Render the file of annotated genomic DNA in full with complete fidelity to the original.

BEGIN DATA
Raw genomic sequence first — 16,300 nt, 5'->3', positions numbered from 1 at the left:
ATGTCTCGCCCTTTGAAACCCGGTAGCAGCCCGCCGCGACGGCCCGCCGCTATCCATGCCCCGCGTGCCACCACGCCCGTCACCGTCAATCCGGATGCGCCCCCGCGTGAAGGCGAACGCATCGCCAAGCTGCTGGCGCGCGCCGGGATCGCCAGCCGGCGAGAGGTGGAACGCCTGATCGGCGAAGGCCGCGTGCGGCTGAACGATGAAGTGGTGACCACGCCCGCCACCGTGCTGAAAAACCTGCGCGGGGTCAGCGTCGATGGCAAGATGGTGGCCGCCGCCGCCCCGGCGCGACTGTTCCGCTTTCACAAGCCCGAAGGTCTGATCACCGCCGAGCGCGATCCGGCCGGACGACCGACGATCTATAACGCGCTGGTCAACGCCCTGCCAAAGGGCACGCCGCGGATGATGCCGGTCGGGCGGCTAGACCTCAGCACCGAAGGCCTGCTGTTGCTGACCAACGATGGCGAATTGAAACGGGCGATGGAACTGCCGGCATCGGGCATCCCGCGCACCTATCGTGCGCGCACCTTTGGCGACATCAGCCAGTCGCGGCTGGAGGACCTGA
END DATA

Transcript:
Raw genomic sequence first — 16,300 nt, 5'->3', positions numbered from 1 at the left:
ATGTCTCGCCCTTTGAAACCCGGTAGCAGCCCGCCGCGACGGCCCGCCGCTATCCATGCCCCGCGTGCCACCACGCCCGTCACCGTCAATCCGGATGCGCCCCCGCGTGAAGGCGAACGCATCGCCAAGCTGCTGGCGCGCGCCGGGATCGCCAGCCGGCGAGAGGTGGAACGCCTGATCGGCGAAGGCCGCGTGCGGCTGAACGATGAAGTGGTGACCACGCCCGCCACCGTGCTGAAAAACCTGCGCGGGGTCAGCGTCGATGGCAAGATGGTGGCCGCCGCCGCCCCGGCGCGACTGTTCCGCTTTCACAAGCCCGAAGGTCTGATCACCGCCGAGCGCGATCCGGCCGGACGACCGACGATCTATAACGCGCTGGTCAACGCCCTGCCAAAGGGCACGCCGCGGATGATGCCGGTCGGGCGGCTAGACCTCAGCACCGAAGGCCTGCTGTTGCTGACCAACGATGGCGAATTGAAACGGGCGATGGAACTGCCGGCATCGGGCATCCCGCGCACCTATCGTGCGCGCACCTTTGGCGACATCAGCCAGTCGCGGCTGGAGGACCTGA